How to Prove Negligence in a Personal Injury Case

A personal injury case is a legal dispute that arises when a person suffers harm due to an accident or injury, and someone else might be legally responsible for that harm. These cases are civil in nature, meaning the injured parties, also known as plaintiffs, seek monetary compensation from those who are responsible for the harm.

The parties responsible for the harm are referred to as defendants, and the plaintiff must prove negligence by the defendant. The compensation is meant to make the plaintiff “whole” again, or as close to their pre-accident state as possible, from a financial perspective.

Personal cases fall under tort law. A tort is a legal term for a wrongful act that results in injury to another’s person, property, or reputation, for which the injured party may seek legal redress. A tort does not necessarily involve an illegal action, but rather may simply be a negligent act leading to harm.

What is Negligence?

Negligence is a legal term referring to the failure to exercise the level of care that a reasonable person would have exercised in a similar situation, leading to harm or injury to another person. It is a crucial concept in personal injury law where it serves as the basis for holding individuals or organizations legally accountable for the damages they cause.

The concept of negligence revolves around the duty of every person to act responsibly and avoid putting others at risk. Negligence can apply to a person’s actions or omissions. Some examples of negligent behavior in a personal injury case include:

  • Driving under the influence of drugs or alcohol
  • Driving aggressively, failing to stop at stop signs, running red lights, or otherwise violating Texas traffic laws
  • Driving an 18-wheeler on little to no sleep or driving without proper training
  • Failing to clean or properly mark a hazardous spill in the grocery store aisle
  • Failing to maintain a stairwell or elevator, leading to injury
  • Failing to secure an aggressive dog that has escaped from its enclosure in the past

How To Prove Negligence

Most civil lawsuits for injuries allege the defendant was negligent. To win a negligence lawsuit, the injury victim must establish four elements: 1) the defendant owed a duty of care to the victim, 2) they breached their duty of care, 3) the breach caused the injury, and 4) the victim suffered damages.

  • Duty:  The defendant, or the wrongdoer, owed a legal duty to the plaintiff under the circumstances. This typically involves the expectation of responsible, prudent behavior to prevent harm.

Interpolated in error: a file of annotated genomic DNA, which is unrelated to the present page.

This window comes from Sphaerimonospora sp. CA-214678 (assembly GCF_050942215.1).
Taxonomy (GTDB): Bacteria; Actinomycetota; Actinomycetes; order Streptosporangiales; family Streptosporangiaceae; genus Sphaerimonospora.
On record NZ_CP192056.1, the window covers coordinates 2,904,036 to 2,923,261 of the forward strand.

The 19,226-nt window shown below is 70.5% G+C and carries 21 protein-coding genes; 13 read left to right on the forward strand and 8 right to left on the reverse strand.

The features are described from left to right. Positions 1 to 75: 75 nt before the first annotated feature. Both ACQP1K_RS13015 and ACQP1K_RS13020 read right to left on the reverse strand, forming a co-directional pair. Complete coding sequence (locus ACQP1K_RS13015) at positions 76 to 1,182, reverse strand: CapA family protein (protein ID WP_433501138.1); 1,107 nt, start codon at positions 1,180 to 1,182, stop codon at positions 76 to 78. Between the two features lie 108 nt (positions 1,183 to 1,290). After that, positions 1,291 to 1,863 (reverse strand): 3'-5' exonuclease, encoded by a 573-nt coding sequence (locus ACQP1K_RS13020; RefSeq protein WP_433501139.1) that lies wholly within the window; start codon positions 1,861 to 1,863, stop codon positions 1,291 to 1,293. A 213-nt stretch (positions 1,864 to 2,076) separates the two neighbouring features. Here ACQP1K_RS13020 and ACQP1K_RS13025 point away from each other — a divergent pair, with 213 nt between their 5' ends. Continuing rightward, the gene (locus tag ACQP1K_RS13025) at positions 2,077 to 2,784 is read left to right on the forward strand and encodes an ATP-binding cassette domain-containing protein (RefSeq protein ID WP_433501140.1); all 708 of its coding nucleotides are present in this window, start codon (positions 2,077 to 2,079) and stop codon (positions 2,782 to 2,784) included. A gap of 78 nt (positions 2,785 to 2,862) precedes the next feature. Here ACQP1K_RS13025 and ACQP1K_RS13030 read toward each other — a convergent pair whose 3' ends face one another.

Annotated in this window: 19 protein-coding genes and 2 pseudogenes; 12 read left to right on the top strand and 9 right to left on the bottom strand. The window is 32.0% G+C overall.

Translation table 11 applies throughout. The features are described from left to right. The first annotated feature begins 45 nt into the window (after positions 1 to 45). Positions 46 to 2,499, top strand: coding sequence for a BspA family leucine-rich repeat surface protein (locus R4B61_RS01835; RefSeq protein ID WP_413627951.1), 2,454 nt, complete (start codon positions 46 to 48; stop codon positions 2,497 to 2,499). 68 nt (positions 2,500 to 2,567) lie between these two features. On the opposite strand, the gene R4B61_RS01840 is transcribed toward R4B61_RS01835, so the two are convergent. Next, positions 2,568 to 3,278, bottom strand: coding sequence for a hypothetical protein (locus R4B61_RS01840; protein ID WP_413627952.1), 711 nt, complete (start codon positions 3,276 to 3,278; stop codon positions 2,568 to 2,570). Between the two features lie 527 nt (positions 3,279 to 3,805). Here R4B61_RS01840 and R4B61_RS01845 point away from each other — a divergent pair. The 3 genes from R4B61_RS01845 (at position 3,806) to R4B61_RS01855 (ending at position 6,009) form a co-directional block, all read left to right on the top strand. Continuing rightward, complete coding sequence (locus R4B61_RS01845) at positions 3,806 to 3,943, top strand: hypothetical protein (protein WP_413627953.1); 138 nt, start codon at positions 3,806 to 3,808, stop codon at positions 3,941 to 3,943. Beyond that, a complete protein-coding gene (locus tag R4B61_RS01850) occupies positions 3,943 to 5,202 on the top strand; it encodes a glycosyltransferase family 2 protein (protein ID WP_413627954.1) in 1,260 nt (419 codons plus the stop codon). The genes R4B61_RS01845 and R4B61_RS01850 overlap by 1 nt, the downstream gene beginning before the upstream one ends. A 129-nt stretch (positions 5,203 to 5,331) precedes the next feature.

• Breach:  It must be proven that the defendant breached this duty, by action or omission, failing to meet the standard of care expected in the given situation.
  • Causation:  The plaintiff must demonstrate a cause-and-effect relationship between the defendant’s breach and the injury. It must be clear that the injury was a direct result of the defendant’s negligence, and would not have occurred without it.
  • Damages:  Finally, there must be demonstrable damages or harm that the plaintiff has suffered as a result of the defendant’s negligence. This could be physical injury, financial loss, or emotional distress.

Under Texas negligence laws, a plaintiff seeking to establish liability and secure a civil, monetary recovery must successfully establish all four of these elements.

Duty of Care

Duty of Care” refers to the responsibility or legal obligation of a person or organization to avoid behaviors or actions that could potentially harm others. It’s the first element that a plaintiff needs to establish to proceed with a negligence claim.

For instance, drivers have a duty of care to other road users to operate their vehicles safely, and a company might have a duty of care to dispose of waste responsibly to prevent environmental harm. The specific level of duty of care can vary depending on the circumstances, but the fundamental expectation is that people should always behave in a manner that does not put others at unreasonable risk.

Breach of Duty of Care

A “Breach of Duty of Care” occurs when an individual or organization fails to uphold their duty of care, resulting in harm to another person. In essence, it means that the standard of care that was expected in a given situation was not met.

For example, if a driver chooses to speed in a residential area, they are breaching their duty of care because they are not operating their vehicle safely, as is expected of them. Similarly, if a company does not follow proper waste disposal protocols and pollutes the environment, it has breached its duty of care.

To prove a breach of duty in a negligence claim, it must be demonstrated that the defendant’s actions, or lack thereof, fell below the standard of care that a reasonable person would have maintained under the same circumstances.


Causation” refers to the relationship between the defendant’s negligent action (or inaction) and the plaintiff’s injury or harm. It is a critical element that the plaintiff must establish in a negligence lawsuit. Essentially, the plaintiff must prove that their injury would not have occurred but for the defendant’s negligent behavior. This is often referred to as “but-for” causation.

For instance, if a driver was texting while driving and hit a pedestrian, the pedestrian must demonstrate that their injuries would not have occurred but for the driver’s negligent act of texting while driving. In some cases, causation can be a complex issue, especially in instances where multiple factors may have contributed to the injury.